Fielding EdD doctoral student and STEM Educator, Craig Young, was nominated recently for the Presidential Awards for Excellence in Mathematics and Science Teaching (PAEMST).
Craig Young is Diné (Navajo) from the Great Navajo Nation and a U.S. Marine veteran. He is Honágháahnii, born for Kinłichíi’nii. His maternal grandfather is Tł’ááshchí’í, and his paternal grandfather is Nát’oh Dine’é Táchii’nii. As a recognized outstanding STEM educator, Mr. Young was nominated recently for the Presidential Awards for Excellence in Mathematics and Science Teaching (PAEMST), the nation’s highest honor for STEM and computer science teachers. He is an Ethnomathematician and STEM educator at Tuba City Boarding School where he teaches mathematics and science, as well as a number of other community outreach projects that empower indigenous youth. He teaches his Diné students mathematics through their rich Navajo Culture.
“This is a great and well-deserved honor for all the hard work Craig has done through the years. He is a wonderful role model for our children. We, at Fielding Graduate, are very proud of Craig.” — Manley A. Begay, Jr., EdD, Professor, Applied Indigenous Studies Department, Northern Arizona University, and Fielding Graduate University Public Trustee
Young is also a current doctoral student in the EdD Leadership for Change program at Fielding Graduate University. His dissertation research is called, Math Learning Experience and Traditional Navajo Culture: Using Math Circles and Navajo Culture to Improve 6th Grade Students’ Attitudes Toward Learning Math and Improve Attitudes Toward the Value of Traditional Cultural Wisdom. Currently, he is the Regional Coordinator for the Alliance of Indigenous Math Circles (AIMC), covering the Western Navajo Nation, roughly half the size of the state of West Virginia. He has been involved with the Navajo Math Circles Project as a college student and later as a professional educator for a number of years. Young runs his own math circle program called Arrowhead Math Circle.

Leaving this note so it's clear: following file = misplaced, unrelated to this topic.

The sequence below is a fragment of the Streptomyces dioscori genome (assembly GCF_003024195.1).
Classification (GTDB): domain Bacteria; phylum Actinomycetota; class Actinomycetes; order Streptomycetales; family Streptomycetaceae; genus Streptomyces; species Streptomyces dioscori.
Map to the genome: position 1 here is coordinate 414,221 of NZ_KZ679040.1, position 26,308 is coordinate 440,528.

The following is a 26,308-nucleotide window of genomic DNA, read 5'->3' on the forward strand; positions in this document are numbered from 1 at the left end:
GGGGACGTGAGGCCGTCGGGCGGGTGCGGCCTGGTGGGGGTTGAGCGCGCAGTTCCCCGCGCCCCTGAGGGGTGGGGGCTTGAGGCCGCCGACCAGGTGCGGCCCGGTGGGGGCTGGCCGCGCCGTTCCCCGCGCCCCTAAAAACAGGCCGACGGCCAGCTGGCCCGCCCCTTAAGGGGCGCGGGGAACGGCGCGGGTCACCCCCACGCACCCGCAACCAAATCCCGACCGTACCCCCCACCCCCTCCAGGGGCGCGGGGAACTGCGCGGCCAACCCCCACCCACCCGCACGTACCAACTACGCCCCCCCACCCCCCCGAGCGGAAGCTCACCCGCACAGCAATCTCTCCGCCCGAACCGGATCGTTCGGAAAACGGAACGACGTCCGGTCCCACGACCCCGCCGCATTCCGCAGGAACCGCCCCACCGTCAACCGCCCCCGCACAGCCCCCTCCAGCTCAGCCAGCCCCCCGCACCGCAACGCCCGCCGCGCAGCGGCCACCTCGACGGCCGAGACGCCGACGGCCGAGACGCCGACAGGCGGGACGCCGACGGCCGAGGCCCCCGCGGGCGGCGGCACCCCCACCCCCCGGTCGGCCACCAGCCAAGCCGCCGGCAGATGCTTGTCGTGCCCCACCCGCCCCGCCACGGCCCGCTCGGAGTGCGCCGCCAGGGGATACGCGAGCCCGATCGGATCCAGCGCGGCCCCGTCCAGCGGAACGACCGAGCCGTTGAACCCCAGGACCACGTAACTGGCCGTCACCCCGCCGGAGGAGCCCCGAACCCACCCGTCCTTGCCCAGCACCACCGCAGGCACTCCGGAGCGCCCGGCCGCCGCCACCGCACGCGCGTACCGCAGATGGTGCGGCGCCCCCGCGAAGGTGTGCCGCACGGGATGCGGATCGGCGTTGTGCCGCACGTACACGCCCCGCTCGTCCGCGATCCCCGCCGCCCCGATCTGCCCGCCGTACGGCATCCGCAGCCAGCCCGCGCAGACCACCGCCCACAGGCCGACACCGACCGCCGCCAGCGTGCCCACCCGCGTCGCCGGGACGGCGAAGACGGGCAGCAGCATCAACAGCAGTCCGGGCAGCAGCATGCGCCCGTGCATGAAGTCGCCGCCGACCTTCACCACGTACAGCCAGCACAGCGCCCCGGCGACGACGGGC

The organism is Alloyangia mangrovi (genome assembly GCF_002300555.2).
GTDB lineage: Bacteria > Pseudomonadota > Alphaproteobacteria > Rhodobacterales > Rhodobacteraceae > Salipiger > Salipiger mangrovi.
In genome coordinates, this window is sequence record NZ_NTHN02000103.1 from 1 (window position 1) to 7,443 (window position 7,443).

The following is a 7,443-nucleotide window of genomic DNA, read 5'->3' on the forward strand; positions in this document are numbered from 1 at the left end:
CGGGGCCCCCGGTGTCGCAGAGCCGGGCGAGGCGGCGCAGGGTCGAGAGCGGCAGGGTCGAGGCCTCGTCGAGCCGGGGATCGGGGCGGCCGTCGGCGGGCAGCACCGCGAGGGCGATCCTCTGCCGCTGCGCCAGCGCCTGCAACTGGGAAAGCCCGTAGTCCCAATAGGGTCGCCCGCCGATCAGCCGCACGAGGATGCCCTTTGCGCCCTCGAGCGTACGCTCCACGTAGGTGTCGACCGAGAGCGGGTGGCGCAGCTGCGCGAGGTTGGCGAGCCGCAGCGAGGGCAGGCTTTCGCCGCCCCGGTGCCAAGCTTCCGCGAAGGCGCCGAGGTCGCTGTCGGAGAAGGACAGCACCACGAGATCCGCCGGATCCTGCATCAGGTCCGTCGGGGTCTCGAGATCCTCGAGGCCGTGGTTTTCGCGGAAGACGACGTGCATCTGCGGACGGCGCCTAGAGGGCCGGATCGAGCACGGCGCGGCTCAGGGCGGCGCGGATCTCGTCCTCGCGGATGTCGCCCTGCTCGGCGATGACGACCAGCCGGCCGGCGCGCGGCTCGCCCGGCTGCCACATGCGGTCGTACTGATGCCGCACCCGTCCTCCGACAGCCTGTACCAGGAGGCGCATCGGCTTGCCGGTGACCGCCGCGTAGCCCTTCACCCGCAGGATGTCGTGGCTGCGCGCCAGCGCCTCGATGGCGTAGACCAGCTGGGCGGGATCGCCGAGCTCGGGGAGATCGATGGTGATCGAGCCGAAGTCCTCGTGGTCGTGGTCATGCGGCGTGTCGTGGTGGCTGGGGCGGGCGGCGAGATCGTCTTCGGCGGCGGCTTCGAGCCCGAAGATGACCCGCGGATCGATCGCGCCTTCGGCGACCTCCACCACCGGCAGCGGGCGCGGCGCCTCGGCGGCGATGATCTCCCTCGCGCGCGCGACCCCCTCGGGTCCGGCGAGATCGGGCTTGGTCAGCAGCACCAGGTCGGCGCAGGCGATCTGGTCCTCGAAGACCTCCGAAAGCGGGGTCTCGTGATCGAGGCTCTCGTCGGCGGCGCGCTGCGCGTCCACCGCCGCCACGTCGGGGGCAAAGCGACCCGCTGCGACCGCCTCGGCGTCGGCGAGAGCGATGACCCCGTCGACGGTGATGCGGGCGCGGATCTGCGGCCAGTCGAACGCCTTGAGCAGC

Young felt the need to start such a program because he felt, “our Navajo and Hopi youth needed a program that empowers them in a traditional holistic approach that complimented their way of life and way of thinking.” All indigenous communities have a history of complex mathematics and sciences through their cultures, and the Math Circles help indigenous youth in many profound ways. “Our students rediscover themselves and are confident after going through learning math through their Navajo Culture,” Young said.
I chose Fielding Graduate University because they are a global leader in education and they gave me the knowledge, skills, confidence, and experience to help me give back to the Navajo Nation and Indigenous communities across the continent. I have devoted my life to helping underserved students and making their education and future positively meaningful and enjoyable.
Craig Young is a contributing author of, The Future of Navajo Education, published by Fielding University Press.
The Future of Navajo Education
New Publication from Fielding University Press
As our schools struggle to return to normal operations in the wake of the pandemic, one issue is often forgotten: the challenges facing educational institutions at Native Nations. These Nations face unique obstacles, including limited access to the Internet, let alone broadband; scarcity of electricity or running water; and the need to preserve and foster their unique language and cultural values. These challenges have inspired a new book, The Future of Navajo Education, which offers a number of case studies illustrating efforts by the Navajo Nation to boost the career prospects of their students.
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